London's selection of universities are sitting on a secret money making scheme, with data showing that they've taken in more than £3m from their students via this clever little hack. The scam? Charging late fees for students returning books. That's somehow netted the establishments millions.
Or £3,030,128 and 11p between 2014 and 2017 according to the BBC, which filed Freedom of Information requests with 21 of London's largest universities. The biggest earner from the late books racket is King's College London, which pulled in £388k from poshos returning copies of Tess of the D'Urbervilles and François Bourguignon's The Globalization of Inequality late, although King's said the money made is reinvested and the penalty system is designed to manage demand, while also sort of inadvertently teaching the kids about supply/demand and organisations wanting to take all your money all of the time. We said that last part, not King's.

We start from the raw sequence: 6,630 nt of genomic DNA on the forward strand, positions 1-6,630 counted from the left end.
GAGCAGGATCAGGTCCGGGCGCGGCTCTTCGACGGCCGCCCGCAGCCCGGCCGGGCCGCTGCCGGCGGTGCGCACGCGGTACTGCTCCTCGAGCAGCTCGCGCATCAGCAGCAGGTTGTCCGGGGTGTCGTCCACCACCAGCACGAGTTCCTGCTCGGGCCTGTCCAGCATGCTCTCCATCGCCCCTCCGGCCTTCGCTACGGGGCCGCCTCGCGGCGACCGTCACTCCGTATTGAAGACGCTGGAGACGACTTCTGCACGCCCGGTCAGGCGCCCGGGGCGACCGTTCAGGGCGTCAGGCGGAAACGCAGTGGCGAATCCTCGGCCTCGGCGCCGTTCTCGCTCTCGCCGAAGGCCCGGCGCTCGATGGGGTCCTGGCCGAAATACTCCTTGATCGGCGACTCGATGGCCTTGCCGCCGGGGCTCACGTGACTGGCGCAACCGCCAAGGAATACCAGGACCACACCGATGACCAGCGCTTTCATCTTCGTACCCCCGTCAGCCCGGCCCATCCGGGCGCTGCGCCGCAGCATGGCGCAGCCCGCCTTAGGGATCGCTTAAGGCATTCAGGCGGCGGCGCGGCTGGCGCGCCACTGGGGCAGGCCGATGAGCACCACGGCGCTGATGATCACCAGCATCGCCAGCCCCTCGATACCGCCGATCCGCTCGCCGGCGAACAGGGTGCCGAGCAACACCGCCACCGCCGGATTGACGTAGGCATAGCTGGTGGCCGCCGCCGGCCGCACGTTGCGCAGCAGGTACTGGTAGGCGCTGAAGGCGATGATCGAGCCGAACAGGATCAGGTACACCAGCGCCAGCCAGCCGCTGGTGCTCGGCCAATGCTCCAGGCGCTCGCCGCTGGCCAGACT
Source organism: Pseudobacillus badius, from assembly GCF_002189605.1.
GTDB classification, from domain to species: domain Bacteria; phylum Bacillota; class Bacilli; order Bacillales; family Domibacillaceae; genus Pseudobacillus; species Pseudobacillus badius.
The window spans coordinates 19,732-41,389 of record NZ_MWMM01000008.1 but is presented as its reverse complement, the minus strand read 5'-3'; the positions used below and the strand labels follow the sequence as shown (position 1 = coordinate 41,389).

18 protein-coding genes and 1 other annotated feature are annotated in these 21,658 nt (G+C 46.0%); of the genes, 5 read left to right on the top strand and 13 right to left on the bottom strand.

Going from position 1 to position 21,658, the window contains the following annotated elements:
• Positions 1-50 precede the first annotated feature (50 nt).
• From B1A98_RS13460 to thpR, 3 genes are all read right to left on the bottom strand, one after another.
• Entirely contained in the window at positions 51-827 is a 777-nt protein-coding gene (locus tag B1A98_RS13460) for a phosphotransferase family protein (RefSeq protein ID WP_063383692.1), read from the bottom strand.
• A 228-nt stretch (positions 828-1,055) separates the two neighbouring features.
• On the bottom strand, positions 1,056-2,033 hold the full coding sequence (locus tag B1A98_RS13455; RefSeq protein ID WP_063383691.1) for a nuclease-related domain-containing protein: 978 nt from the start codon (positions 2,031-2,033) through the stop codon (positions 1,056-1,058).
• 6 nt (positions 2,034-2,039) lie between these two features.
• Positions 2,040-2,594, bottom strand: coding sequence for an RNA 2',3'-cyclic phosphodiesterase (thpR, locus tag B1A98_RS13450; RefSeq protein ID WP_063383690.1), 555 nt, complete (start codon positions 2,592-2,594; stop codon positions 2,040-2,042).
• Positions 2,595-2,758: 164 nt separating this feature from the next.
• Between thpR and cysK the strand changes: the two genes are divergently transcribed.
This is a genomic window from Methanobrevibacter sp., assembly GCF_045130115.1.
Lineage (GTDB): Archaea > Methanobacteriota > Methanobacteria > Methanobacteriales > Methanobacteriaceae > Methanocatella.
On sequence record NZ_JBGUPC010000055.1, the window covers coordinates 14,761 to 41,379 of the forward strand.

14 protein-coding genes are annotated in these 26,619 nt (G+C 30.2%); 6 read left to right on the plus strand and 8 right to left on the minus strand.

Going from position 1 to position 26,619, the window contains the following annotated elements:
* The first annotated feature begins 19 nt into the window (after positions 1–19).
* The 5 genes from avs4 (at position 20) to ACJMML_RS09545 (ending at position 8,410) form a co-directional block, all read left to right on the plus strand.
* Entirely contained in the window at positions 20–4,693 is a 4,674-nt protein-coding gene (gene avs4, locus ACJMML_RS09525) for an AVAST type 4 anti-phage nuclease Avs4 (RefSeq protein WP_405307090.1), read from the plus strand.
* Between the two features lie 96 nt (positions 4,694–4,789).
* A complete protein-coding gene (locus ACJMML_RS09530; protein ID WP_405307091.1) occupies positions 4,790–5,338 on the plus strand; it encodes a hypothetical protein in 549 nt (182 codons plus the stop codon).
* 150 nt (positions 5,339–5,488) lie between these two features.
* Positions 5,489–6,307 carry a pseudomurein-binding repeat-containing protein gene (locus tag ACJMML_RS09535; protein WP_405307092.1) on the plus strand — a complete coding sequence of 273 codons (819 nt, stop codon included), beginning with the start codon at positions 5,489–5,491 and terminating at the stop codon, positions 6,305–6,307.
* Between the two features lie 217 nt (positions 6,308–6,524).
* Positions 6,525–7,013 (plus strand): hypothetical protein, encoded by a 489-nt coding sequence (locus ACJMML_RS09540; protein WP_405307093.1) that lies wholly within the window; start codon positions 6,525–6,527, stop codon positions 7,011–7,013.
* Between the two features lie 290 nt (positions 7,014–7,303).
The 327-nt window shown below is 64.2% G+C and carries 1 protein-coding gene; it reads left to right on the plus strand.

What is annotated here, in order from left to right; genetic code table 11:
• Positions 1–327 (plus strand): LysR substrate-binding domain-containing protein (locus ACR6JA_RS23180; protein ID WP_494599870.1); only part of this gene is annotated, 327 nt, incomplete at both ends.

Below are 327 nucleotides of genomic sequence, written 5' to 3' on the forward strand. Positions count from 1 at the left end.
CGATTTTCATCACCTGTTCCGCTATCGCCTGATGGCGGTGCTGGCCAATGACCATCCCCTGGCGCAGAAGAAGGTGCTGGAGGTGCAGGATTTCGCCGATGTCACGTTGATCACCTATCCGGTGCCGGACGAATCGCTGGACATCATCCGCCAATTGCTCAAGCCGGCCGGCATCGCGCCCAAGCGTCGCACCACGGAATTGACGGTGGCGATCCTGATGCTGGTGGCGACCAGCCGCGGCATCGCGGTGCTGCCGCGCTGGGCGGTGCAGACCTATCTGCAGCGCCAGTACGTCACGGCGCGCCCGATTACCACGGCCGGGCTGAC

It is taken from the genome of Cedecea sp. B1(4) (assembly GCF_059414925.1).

The best place to study if you don't want to have to pay for late book returns is the University of Westminster, which doesn't appear to be particularly excited about making money -- it simply bans students from taking any more out until they bother bringing back the old ones. [BBC]